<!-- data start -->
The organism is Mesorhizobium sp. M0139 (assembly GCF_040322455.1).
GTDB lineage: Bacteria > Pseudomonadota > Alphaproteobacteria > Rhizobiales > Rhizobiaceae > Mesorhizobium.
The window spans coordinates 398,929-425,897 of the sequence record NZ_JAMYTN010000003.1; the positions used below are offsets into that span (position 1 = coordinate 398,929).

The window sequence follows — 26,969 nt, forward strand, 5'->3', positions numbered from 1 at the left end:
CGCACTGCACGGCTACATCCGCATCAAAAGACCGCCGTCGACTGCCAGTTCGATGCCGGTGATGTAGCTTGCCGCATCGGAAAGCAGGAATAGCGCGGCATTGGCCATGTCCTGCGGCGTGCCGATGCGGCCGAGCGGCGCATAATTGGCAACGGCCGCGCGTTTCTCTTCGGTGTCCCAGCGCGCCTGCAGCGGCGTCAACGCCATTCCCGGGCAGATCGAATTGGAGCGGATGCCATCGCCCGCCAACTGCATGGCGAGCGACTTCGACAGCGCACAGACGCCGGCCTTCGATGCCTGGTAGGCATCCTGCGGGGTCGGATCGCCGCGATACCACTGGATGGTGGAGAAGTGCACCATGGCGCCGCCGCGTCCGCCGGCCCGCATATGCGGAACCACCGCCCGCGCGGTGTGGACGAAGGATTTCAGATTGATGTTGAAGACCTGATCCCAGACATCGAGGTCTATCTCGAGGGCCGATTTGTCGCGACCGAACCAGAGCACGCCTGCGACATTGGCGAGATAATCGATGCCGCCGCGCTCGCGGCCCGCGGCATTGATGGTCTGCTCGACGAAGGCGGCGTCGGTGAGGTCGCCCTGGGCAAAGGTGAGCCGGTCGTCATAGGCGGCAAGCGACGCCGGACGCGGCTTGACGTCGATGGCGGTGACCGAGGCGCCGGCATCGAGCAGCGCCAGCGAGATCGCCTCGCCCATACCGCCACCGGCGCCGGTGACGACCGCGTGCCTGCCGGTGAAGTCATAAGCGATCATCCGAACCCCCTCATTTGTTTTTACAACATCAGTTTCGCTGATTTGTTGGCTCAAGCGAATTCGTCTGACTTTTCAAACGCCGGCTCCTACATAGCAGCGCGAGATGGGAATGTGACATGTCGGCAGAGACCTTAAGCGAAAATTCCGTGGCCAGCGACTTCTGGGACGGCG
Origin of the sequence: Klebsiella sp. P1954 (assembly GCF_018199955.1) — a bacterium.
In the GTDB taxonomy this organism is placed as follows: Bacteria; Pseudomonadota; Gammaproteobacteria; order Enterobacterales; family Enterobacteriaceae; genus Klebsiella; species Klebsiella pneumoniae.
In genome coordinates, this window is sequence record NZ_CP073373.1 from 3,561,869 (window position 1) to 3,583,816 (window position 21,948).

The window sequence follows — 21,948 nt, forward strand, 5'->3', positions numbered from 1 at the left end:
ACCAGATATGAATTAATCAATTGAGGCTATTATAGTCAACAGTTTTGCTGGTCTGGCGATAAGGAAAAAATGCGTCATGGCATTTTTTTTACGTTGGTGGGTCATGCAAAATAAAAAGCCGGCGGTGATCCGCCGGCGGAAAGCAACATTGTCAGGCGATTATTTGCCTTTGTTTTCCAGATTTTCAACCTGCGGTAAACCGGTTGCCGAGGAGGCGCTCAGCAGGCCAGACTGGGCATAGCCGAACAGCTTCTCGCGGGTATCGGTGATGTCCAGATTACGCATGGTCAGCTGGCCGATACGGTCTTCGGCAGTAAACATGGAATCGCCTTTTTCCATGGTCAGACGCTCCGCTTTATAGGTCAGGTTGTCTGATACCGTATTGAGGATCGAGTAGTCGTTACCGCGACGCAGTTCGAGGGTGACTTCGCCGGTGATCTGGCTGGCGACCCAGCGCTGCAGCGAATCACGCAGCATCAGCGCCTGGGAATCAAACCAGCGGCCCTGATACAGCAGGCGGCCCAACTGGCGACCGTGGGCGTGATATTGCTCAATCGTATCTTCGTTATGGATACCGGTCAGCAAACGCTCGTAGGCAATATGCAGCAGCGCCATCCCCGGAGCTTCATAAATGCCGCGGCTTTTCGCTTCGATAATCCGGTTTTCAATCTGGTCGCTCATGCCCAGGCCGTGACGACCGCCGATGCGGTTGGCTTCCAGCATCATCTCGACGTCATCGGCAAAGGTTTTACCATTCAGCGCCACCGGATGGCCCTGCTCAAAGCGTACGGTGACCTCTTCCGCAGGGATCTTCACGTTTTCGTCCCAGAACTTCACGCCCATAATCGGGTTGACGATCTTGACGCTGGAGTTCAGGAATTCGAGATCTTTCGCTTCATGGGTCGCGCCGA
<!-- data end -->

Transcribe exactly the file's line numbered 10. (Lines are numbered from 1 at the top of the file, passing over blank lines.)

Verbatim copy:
ACCAGATATGAATTAATCAATTGAGGCTATTATAGTCAACAGTTTTGCTGGTCTGGCGATAAGGAAAAAATGCGTCATGGCATTTTTTTTACGTTGGTGGGTCATGCAAAATAAAAAGCCGGCGGTGATCCGCCGGCGGAAAGCAACATTGTCAGGCGATTATTTGCCTTTGTTTTCCAGATTTTCAACCTGCGGTAAACCGGTTGCCGAGGAGGCGCTCAGCAGGCCAGACTGGGCATAGCCGAACAGCTTCTCGCGGGTATCGGTGATGTCCAGATTACGCATGGTCAGCTGGCCGATACGGTCTTCGGCAGTAAACATGGAATCGCCTTTTTCCATGGTCAGACGCTCCGCTTTATAGGTCAGGTTGTCTGATACCGTATTGAGGATCGAGTAGTCGTTACCGCGACGCAGTTCGAGGGTGACTTCGCCGGTGATCTGGCTGGCGACCCAGCGCTGCAGCGAATCACGCAGCATCAGCGCCTGGGAATCAAACCAGCGGCCCTGATACAGCAGGCGGCCCAACTGGCGACCGTGGGCGTGATATTGCTCAATCGTATCTTCGTTATGGATACCGGTCAGCAAACGCTCGTAGGCAATATGCAGCAGCGCCATCCCCGGAGCTTCATAAATGCCGCGGCTTTTCGCTTCGATAATCCGGTTTTCAATCTGGTCGCTCATGCCCAGGCCGTGACGACCGCCGATGCGGTTGGCTTCCAGCATCATCTCGACGTCATCGGCAAAGGTTTTACCATTCAGCGCCACCGGATGGCCCTGCTCAAAGCGTACGGTGACCTCTTCCGCAGGGATCTTCACGTTTTCGTCCCAGAACTTCACGCCCATAATCGGGTTGACGATCTTGACGCTGGAGTTCAGGAATTCGAGATCTTTCGCTTCATGGGTCGCGCCGA